New skills essential for thriving amid digital disruption

Technology is transforming work and home life.

The world is changing, and it's not going to slow down, according to Tracey Wilen, DBA, an expert on workplace skills development who discussed the implications of digital disruption during a session at a recent AICPA governing Council meeting.

"We all are in the middle of this change," she said. And she thinks that society's transformation will only accelerate as people's lives grow longer and disruptive events continue. The shifts will place a premium, she said, on skills including:

  • Multimedia literacy. As the workforce gains people who would rather watch a video than read a book, it will become more important to deliver information and provide training without relying strictly on text.
  • Data analysis. Technology is simultaneously making more data available to companies and providing tools for analyzing data. Those who do the best job of operationalizing the insights derived from these data will have an advantage.
  • Novel and adaptive thinking. You can gain a tremendous advantage by using a new technology to find a better way to solve a problem. Wilen cited the example of Cornell University biomedical engineer Lawrence Bonassar's use of ┘úD printers with living cells to create more effective bioengineered ears for patients.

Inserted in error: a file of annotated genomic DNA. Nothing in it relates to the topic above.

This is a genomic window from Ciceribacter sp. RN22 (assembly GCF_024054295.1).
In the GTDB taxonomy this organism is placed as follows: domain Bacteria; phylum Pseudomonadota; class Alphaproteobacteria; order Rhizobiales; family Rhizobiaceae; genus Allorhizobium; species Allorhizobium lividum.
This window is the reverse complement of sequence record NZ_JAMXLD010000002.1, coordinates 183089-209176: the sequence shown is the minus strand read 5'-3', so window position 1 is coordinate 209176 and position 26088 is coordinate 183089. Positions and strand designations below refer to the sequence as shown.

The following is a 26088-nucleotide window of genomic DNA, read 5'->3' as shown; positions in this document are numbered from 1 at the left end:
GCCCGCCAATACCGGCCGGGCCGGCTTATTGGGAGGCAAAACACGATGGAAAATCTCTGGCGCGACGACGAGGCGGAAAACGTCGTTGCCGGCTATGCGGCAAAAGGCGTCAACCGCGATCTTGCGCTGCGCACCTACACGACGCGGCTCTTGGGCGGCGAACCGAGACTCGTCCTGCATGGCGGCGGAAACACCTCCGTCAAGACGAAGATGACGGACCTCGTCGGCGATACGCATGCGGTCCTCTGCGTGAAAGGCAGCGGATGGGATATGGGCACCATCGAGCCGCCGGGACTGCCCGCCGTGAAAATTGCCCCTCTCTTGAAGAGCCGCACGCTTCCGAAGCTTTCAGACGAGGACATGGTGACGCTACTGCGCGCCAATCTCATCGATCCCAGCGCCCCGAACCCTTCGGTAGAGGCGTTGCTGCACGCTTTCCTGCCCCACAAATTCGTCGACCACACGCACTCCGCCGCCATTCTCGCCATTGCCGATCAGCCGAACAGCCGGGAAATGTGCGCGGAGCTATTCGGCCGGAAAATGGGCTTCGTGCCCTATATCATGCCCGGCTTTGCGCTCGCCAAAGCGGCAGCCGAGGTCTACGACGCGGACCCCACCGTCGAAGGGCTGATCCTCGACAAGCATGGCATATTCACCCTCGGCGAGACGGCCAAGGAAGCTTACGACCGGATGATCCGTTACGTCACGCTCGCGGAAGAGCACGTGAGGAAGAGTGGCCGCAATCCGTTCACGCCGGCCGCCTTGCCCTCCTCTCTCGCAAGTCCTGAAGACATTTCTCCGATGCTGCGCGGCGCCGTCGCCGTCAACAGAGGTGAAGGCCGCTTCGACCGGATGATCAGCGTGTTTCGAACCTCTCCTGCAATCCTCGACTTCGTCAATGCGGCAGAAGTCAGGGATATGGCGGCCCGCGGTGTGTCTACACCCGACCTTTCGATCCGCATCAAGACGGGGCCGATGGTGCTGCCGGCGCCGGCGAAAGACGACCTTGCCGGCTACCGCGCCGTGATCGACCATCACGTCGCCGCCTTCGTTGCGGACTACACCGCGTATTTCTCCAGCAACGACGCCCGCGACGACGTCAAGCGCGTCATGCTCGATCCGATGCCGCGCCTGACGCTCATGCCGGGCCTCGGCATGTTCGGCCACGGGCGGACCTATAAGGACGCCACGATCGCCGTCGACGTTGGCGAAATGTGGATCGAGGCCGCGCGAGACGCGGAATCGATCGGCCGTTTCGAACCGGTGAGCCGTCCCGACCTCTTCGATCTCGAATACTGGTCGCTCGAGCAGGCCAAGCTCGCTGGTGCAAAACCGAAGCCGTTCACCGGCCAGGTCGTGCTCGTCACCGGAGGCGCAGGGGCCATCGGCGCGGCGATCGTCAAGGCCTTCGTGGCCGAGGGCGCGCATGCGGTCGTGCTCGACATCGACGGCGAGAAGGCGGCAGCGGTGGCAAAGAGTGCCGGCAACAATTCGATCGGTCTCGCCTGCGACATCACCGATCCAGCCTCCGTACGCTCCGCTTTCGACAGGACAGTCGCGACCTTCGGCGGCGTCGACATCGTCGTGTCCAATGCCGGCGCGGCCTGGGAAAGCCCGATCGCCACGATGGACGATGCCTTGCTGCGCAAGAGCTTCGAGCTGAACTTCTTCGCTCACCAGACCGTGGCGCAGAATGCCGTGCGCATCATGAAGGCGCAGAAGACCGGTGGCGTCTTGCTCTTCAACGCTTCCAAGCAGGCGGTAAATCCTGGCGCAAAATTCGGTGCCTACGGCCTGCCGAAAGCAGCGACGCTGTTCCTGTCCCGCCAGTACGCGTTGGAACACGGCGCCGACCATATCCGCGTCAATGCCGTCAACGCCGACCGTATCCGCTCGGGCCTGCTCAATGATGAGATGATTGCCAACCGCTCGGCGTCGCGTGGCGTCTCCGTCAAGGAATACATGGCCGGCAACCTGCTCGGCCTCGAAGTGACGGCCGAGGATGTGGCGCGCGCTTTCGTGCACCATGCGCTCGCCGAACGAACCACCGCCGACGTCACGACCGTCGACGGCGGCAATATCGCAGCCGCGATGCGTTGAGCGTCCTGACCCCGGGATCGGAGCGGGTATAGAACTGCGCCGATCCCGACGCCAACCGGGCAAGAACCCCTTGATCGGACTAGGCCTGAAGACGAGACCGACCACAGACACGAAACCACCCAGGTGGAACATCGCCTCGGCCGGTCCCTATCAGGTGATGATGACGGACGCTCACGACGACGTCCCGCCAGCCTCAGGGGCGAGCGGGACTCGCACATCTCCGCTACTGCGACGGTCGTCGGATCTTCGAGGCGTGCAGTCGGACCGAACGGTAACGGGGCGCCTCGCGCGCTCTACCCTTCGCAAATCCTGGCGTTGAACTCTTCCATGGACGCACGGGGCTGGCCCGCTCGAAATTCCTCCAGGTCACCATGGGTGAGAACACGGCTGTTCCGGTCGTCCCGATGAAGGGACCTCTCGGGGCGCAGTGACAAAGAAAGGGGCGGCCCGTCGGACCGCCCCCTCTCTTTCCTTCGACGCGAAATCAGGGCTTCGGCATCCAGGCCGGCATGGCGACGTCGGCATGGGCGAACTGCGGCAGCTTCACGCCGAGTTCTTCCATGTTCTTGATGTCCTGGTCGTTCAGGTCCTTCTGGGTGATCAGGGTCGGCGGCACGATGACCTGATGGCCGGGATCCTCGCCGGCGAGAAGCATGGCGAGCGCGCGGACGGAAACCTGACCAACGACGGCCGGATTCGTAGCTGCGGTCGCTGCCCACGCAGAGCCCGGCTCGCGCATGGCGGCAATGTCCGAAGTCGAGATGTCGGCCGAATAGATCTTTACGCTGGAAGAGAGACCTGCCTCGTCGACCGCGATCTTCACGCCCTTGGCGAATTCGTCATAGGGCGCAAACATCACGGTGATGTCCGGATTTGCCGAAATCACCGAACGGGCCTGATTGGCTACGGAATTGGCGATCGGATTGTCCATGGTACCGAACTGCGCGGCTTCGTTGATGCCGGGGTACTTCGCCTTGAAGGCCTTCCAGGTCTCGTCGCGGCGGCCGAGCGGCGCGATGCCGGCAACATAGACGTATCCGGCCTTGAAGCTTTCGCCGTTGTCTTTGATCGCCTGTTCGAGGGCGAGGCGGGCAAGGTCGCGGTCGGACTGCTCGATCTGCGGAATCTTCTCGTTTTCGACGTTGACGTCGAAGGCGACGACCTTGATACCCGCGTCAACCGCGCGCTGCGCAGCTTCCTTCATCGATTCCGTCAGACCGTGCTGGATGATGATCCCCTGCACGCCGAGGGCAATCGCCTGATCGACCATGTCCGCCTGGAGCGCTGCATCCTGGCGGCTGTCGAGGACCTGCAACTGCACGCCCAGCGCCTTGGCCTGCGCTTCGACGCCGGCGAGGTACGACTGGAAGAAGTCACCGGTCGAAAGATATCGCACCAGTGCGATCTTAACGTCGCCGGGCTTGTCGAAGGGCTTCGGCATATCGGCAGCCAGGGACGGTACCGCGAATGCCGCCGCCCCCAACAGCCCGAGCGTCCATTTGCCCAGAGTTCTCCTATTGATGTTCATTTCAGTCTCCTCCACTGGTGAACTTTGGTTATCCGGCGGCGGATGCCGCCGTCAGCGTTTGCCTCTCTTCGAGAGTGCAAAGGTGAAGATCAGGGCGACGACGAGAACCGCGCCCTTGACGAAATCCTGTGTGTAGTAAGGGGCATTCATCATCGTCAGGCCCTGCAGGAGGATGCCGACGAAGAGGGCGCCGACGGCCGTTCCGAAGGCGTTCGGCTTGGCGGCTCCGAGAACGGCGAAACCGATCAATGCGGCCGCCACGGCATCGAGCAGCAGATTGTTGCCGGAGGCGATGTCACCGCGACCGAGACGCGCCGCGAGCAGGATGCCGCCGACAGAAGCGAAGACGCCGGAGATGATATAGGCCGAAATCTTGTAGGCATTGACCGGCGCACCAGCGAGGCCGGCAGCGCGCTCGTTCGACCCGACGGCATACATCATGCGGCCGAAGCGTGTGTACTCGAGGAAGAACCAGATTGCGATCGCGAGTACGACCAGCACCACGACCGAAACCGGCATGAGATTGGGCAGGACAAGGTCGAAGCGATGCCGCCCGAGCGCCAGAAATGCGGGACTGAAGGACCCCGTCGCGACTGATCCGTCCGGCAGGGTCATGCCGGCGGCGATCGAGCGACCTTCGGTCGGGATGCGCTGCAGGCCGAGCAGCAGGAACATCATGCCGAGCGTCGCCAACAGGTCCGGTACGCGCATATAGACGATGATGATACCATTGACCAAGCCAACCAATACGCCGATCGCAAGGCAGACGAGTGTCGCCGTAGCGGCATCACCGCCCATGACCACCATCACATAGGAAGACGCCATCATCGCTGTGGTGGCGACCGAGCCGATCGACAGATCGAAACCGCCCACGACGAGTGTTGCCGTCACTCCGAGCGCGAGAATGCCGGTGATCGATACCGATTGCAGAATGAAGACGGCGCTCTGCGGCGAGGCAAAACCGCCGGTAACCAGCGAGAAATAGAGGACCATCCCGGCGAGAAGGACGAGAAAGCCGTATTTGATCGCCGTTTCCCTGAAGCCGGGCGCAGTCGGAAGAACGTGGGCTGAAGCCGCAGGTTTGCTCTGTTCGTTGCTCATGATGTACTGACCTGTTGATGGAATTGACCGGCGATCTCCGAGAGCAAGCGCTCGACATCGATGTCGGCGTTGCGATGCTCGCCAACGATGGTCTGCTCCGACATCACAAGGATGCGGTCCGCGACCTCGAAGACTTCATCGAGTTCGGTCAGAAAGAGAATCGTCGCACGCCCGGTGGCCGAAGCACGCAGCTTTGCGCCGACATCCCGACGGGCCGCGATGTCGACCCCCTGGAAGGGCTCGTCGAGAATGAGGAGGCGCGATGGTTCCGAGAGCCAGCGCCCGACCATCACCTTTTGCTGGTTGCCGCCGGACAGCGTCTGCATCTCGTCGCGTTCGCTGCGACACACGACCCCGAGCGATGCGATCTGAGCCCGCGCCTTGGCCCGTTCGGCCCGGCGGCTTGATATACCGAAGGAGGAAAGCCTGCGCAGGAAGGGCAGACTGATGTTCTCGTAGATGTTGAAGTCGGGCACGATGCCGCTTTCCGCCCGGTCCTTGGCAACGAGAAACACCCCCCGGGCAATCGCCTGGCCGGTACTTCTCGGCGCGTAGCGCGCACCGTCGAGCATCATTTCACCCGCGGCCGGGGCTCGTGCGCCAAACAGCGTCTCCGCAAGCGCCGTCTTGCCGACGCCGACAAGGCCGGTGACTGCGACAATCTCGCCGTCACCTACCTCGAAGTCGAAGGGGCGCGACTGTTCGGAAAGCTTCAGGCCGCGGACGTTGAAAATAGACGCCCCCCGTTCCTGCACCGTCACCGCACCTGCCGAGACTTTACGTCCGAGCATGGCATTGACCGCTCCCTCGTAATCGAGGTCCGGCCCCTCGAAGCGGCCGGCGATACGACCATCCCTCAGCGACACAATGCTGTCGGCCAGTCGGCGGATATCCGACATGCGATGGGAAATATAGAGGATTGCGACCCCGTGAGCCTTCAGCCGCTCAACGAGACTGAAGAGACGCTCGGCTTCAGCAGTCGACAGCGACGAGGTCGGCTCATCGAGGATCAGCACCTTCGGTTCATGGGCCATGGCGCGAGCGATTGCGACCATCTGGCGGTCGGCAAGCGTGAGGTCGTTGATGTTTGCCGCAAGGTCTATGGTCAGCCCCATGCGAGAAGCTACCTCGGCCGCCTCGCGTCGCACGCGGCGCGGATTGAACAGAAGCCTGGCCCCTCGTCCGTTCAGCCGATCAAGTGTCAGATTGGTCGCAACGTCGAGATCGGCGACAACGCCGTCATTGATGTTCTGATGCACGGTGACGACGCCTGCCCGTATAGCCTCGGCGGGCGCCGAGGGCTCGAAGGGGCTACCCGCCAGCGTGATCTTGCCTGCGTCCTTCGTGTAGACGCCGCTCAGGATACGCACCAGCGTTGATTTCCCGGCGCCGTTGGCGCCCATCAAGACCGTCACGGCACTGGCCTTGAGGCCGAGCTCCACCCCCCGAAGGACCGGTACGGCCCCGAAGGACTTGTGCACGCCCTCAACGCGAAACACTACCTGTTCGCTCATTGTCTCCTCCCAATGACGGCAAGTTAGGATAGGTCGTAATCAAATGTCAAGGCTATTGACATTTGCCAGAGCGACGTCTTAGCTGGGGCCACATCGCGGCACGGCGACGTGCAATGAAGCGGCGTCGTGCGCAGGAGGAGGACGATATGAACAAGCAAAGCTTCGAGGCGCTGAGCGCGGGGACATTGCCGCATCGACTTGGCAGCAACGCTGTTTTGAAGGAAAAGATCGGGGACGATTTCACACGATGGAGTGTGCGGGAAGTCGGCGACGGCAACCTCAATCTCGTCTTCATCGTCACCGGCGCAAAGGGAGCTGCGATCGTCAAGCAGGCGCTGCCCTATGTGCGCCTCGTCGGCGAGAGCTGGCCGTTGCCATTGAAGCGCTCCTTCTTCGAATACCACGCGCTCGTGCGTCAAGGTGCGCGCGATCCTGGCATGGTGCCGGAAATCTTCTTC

Meanwhile, Wilen said leaders need to develop vision, specialized skills, and general knowledge.

"We really just used to need to know our role or our company or our industry," she said. "But now it's broader. You have to understand what's going on in the marketplace. Who are the new competitors? What are the new technologies that are emerging that we have to be aware of in case it comes into our space?"

She suggested, too, that leaders need to create more detailed career paths and succession plans for their youngest employees, and to delegate responsibilities in a multicultural and multigenerational workplace.


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